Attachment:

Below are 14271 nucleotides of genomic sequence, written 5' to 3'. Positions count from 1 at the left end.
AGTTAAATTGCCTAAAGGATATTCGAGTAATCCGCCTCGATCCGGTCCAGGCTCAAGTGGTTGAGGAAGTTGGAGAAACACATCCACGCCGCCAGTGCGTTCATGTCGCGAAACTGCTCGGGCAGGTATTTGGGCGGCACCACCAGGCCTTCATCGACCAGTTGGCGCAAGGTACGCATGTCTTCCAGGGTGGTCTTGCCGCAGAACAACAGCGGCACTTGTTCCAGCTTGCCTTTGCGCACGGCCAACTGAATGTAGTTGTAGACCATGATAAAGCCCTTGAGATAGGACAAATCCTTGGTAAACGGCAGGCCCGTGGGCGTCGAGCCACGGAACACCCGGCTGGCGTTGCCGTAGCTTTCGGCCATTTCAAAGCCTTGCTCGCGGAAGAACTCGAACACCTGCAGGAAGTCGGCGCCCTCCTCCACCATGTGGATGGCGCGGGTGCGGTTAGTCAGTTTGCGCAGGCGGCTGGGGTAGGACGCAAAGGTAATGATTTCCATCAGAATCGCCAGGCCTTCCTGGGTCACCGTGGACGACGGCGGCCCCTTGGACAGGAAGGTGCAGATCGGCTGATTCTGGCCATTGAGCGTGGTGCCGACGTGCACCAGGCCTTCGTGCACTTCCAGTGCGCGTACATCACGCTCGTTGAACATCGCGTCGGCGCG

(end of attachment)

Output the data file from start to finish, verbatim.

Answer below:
Below are 14271 nucleotides of genomic sequence, written 5' to 3'. Positions count from 1 at the left end.
AGTTAAATTGCCTAAAGGATATTCGAGTAATCCGCCTCGATCCGGTCCAGGCTCAAGTGGTTGAGGAAGTTGGAGAAACACATCCACGCCGCCAGTGCGTTCATGTCGCGAAACTGCTCGGGCAGGTATTTGGGCGGCACCACCAGGCCTTCATCGACCAGTTGGCGCAAGGTACGCATGTCTTCCAGGGTGGTCTTGCCGCAGAACAACAGCGGCACTTGTTCCAGCTTGCCTTTGCGCACGGCCAACTGAATGTAGTTGTAGACCATGATAAAGCCCTTGAGATAGGACAAATCCTTGGTAAACGGCAGGCCCGTGGGCGTCGAGCCACGGAACACCCGGCTGGCGTTGCCGTAGCTTTCGGCCATTTCAAAGCCTTGCTCGCGGAAGAACTCGAACACCTGCAGGAAGTCGGCGCCCTCCTCCACCATGTGGATGGCGCGGGTGCGGTTAGTCAGTTTGCGCAGGCGGCTGGGGTAGGACGCAAAGGTAATGATTTCCATCAGAATCGCCAGGCCTTCCTGGGTCACCGTGGACGACGGCGGCCCCTTGGACAGGAAGGTGCAGATCGGCTGATTCTGGCCATTGAGCGTGGTGCCGACGTGCACCAGGCCTTCGTGCACTTCCAGTGCGCGTACATCACGCTCGTTGAACATCGCGTCGGCGCG